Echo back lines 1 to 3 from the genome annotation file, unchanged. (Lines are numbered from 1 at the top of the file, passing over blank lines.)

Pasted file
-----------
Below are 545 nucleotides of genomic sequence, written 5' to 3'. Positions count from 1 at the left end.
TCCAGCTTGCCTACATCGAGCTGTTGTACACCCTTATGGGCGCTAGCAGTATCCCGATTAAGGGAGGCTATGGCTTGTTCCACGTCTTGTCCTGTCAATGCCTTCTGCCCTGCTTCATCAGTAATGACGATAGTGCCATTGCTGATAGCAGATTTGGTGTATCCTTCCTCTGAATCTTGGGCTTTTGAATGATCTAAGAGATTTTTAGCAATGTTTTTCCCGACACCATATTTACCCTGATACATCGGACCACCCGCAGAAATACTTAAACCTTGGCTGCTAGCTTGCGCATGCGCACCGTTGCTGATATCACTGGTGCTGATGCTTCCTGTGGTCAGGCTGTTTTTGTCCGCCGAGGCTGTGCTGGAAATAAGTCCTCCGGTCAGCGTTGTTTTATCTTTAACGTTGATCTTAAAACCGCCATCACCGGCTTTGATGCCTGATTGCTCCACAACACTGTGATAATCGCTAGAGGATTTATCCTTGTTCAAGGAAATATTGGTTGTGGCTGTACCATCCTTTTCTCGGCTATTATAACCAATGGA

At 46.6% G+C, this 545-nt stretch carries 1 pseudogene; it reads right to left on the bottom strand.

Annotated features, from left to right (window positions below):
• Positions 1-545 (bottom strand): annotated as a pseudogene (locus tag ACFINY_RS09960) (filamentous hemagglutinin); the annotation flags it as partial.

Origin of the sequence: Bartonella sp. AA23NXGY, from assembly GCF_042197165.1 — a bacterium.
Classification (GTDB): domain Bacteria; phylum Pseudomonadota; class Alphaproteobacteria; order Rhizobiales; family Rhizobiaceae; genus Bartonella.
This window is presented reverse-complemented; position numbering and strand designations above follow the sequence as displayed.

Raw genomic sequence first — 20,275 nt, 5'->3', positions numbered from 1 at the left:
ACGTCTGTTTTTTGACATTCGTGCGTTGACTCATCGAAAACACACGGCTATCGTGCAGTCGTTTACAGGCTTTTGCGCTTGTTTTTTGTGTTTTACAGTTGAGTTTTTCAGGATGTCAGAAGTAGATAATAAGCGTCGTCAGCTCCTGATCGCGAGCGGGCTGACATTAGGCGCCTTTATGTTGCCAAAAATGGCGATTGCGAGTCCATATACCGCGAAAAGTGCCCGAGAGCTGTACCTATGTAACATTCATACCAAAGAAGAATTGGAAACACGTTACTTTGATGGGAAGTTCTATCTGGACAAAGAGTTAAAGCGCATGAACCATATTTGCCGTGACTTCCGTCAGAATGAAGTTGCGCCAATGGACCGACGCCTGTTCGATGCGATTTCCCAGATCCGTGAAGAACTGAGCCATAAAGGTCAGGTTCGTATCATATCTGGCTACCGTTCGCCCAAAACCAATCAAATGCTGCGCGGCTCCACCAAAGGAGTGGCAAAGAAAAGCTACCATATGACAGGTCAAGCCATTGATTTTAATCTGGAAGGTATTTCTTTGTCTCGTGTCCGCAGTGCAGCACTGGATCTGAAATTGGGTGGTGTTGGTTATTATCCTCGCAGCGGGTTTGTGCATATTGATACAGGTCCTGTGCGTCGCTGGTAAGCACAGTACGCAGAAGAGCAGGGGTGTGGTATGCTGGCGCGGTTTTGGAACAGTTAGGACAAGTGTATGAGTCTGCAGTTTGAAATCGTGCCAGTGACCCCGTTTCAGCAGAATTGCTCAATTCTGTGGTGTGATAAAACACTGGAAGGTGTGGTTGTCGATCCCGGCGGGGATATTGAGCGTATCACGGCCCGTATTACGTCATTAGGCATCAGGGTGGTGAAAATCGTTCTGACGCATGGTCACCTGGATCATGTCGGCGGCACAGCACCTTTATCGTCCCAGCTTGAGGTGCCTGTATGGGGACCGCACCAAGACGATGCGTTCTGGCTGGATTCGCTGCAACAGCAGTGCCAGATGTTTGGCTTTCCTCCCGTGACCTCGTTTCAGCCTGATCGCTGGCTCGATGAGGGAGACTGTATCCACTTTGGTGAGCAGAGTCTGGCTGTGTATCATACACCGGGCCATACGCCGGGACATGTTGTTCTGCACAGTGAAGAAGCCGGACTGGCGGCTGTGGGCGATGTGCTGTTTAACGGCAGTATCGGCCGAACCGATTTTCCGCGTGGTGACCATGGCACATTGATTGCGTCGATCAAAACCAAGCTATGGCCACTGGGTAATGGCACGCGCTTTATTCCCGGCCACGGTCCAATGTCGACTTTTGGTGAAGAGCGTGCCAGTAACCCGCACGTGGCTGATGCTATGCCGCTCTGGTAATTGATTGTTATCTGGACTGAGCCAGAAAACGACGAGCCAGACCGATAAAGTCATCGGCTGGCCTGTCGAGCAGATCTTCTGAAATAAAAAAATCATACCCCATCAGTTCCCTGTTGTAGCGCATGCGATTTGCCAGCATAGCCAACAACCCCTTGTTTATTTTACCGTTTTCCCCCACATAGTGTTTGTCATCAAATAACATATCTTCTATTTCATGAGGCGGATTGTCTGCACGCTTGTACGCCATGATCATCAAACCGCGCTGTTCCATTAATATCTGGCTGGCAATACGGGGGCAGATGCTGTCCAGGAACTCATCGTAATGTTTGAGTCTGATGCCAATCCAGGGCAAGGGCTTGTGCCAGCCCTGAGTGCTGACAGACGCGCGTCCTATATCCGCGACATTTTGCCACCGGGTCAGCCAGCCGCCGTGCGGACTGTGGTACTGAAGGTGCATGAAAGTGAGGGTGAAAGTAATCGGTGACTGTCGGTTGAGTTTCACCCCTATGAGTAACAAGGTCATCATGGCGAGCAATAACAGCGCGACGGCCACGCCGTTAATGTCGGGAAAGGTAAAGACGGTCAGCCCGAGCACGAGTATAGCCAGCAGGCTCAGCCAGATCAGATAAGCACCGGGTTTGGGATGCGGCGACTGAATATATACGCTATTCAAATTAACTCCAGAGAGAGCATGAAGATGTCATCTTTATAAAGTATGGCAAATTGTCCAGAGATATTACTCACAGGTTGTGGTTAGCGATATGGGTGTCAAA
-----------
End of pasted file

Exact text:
Below are 545 nucleotides of genomic sequence, written 5' to 3'. Positions count from 1 at the left end.
TCCAGCTTGCCTACATCGAGCTGTTGTACACCCTTATGGGCGCTAGCAGTATCCCGATTAAGGGAGGCTATGGCTTGTTCCACGTCTTGTCCTGTCAATGCCTTCTGCCCTGCTTCATCAGTAATGACGATAGTGCCATTGCTGATAGCAGATTTGGTGTATCCTTCCTCTGAATCTTGGGCTTTTGAATGATCTAAGAGATTTTTAGCAATGTTTTTCCCGACACCATATTTACCCTGATACATCGGACCACCCGCAGAAATACTTAAACCTTGGCTGCTAGCTTGCGCATGCGCACCGTTGCTGATATCACTGGTGCTGATGCTTCCTGTGGTCAGGCTGTTTTTGTCCGCCGAGGCTGTGCTGGAAATAAGTCCTCCGGTCAGCGTTGTTTTATCTTTAACGTTGATCTTAAAACCGCCATCACCGGCTTTGATGCCTGATTGCTCCACAACACTGTGATAATCGCTAGAGGATTTATCCTTGTTCAAGGAAATATTGGTTGTGGCTGTACCATCCTTTTCTCGGCTATTATAACCAATGGA

At 46.6% G+C, this 545-nt stretch carries 1 pseudogene; it reads right to left on the bottom strand.